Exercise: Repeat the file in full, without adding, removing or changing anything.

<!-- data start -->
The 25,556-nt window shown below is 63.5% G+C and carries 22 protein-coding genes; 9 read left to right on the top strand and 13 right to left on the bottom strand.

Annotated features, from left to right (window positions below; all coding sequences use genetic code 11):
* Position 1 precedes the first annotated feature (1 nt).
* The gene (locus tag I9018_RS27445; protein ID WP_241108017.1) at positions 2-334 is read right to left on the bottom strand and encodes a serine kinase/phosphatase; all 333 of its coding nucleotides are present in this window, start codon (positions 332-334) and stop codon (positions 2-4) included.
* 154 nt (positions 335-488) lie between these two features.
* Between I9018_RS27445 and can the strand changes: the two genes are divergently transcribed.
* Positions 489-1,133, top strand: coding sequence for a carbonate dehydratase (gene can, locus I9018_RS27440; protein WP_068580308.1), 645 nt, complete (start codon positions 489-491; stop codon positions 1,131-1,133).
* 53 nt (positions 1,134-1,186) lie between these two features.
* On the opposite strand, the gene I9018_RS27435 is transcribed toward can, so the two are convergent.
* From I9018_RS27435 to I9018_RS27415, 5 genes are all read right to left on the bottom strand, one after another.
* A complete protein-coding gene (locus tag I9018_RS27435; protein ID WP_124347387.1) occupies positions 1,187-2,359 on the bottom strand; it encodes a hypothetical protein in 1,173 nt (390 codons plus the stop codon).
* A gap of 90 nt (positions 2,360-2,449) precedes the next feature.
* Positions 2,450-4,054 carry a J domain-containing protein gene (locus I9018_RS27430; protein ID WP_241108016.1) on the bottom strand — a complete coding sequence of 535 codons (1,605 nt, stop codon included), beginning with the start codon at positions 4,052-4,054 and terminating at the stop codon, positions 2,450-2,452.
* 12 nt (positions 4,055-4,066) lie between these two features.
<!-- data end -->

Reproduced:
The 25,556-nt window shown below is 63.5% G+C and carries 22 protein-coding genes; 9 read left to right on the top strand and 13 right to left on the bottom strand.

Annotated features, from left to right (window positions below; all coding sequences use genetic code 11):
* Position 1 precedes the first annotated feature (1 nt).
* The gene (locus tag I9018_RS27445; protein ID WP_241108017.1) at positions 2-334 is read right to left on the bottom strand and encodes a serine kinase/phosphatase; all 333 of its coding nucleotides are present in this window, start codon (positions 332-334) and stop codon (positions 2-4) included.
* 154 nt (positions 335-488) lie between these two features.
* Between I9018_RS27445 and can the strand changes: the two genes are divergently transcribed.
* Positions 489-1,133, top strand: coding sequence for a carbonate dehydratase (gene can, locus I9018_RS27440; protein WP_068580308.1), 645 nt, complete (start codon positions 489-491; stop codon positions 1,131-1,133).
* 53 nt (positions 1,134-1,186) lie between these two features.
* On the opposite strand, the gene I9018_RS27435 is transcribed toward can, so the two are convergent.
* From I9018_RS27435 to I9018_RS27415, 5 genes are all read right to left on the bottom strand, one after another.
* A complete protein-coding gene (locus tag I9018_RS27435; protein ID WP_124347387.1) occupies positions 1,187-2,359 on the bottom strand; it encodes a hypothetical protein in 1,173 nt (390 codons plus the stop codon).
* A gap of 90 nt (positions 2,360-2,449) precedes the next feature.
* Positions 2,450-4,054 carry a J domain-containing protein gene (locus I9018_RS27430; protein ID WP_241108016.1) on the bottom strand — a complete coding sequence of 535 codons (1,605 nt, stop codon included), beginning with the start codon at positions 4,052-4,054 and terminating at the stop codon, positions 2,450-2,452.
* 12 nt (positions 4,055-4,066) lie between these two features.